• Never Let Them See You Sweat (or even turn red) – Each day I would wake up at 5am and start scouring the internet for jobs. I applied for everything that could possibly work and then some. My goal was to get at least get 3 interviews per week, but some weeks I was lucky to have any. The prime window after you lose your job is the first 2 months. You will have many jobs you can apply for, and thus a greater chance for interviews. After several weeks of applying and interviewing, I still didn’t have a job offer and I found out why. I was on the phone with a recruiter one day. She was talking with me about a position with a company she represented. After speaking with me for about 30 minutes she said, “Paul, let me tell you something. First, I want you to know that although I am a recruiter, I do not work on behalf of the candidates…rather, I work for the employer. Thus, I have to protect the employer from bad candidates. While I like you and see a very solid resume here, I can’t recommend that they talk with you. The reason is that when you told me about this last position you were in, I could hear all kinds of anger in your voice. My advice to you, Paul, is that if you want a job, you had better deal with that anger and get past it. No one will hire you if you cannot let it go.” This advice from her was solid and she was right. Employers do not want angry employees and they can smell anger a mile away. When you badly need a job, you have to consider that each time you get an interview, you are being granted a chance to get your life back on track. Do not blow any of those chances, by talking about how you were wronged. Instead, talk about how you learned from the experiences you had there and how it made you grow (while smiling the entire time). It’s not easy, but it will make a world of a difference. Yes, you were wronged! Yes, it is horribly painful. No, you cannot show it at all if you want a job. Life goes on, C’est la vie…let it go, my friend.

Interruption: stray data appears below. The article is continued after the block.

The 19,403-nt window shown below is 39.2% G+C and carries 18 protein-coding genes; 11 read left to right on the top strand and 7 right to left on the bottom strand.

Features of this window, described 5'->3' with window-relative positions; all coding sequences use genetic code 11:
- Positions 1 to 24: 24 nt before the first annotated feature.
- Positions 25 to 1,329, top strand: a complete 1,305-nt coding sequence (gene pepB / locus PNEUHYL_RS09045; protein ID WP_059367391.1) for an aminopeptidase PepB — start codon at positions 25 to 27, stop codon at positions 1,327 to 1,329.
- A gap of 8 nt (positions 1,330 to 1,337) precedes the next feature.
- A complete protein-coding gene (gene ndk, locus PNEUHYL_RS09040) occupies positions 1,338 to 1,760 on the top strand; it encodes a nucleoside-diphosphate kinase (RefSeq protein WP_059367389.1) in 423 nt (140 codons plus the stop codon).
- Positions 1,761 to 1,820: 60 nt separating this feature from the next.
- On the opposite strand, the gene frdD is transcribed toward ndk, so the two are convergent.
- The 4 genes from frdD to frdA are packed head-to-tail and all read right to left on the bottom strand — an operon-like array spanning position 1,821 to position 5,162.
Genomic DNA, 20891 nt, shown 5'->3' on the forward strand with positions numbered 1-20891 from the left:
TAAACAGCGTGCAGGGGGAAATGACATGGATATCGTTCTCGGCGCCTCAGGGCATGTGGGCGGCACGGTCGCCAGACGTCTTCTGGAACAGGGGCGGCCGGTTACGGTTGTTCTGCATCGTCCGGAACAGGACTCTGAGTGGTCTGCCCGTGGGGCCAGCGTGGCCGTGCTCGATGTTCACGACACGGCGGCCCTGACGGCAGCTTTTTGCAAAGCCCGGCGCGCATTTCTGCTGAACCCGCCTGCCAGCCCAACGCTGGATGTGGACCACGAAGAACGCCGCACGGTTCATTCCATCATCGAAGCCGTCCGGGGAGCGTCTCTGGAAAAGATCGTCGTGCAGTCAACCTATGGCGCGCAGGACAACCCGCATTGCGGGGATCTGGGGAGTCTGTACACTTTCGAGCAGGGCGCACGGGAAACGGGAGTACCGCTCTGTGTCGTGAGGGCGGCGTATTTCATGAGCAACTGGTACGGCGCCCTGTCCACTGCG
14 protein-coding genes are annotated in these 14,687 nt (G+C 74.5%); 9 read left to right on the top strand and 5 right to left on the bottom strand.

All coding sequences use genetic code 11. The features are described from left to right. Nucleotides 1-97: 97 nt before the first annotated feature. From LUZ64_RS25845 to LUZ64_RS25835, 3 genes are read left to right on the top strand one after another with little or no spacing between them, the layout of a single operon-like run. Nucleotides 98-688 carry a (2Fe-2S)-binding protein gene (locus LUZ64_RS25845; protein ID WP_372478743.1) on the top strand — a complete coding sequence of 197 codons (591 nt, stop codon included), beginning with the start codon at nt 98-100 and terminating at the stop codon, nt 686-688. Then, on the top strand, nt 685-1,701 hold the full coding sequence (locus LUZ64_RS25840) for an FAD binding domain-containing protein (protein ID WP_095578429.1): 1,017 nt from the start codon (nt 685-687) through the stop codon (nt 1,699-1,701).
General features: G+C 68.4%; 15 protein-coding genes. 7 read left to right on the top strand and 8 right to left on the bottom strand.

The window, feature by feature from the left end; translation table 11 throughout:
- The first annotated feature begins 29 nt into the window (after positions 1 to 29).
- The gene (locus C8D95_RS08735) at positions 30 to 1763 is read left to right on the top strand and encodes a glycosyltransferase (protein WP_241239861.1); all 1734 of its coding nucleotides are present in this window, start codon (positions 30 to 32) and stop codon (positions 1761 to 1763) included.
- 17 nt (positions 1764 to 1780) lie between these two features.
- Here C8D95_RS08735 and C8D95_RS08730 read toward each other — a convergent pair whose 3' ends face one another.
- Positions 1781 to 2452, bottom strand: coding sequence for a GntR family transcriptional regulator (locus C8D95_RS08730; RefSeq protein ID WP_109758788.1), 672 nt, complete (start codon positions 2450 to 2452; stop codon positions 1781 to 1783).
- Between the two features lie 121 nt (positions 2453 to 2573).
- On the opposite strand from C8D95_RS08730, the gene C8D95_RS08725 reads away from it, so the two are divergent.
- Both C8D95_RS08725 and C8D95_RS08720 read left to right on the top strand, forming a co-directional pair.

• Don’t Try to Control The Weather – There are things in this world that you can control, such as what time you get up, how many phone calls you make or job applications you fill out, and even which outfit you wear to an interview. On the other hand, there are many things you cannot control and you have to stop trying to do it anyway. Years ago I figured this stress reduction trick out. You see, I was walking around in a world of complete and total anxiety. I was a walking bundle of nerves. My brain wouldn’t stop thinking about all of these things I wanted to have happen in a specific way and at a specific time. One day, after feeling extremely worn out, it dawned on me…I said to myself, “Paul, you are going to die a young man if you keep thinking about so many stressful things…focus on those things that you have direct control over and let the rest go!”. Yes, it would be awesome if the employer you just interviewed with yesterday would make you a job offer today. It’s likely not going to happen and more importantly, it’s outside your powers. Sure, it would be best if the lady with 50 items in her grocery basket wasn’t checking out in the “10 Items or Less” line, but it’s too late, she is. Dwelling on things that you cannot control in this world will make your hair fall out five times faster (trust me, I have a receding hairline to prove it) and it will do you no good. Put your energy and mental focus only into those things which you can directly impact. That should be enough to worry about.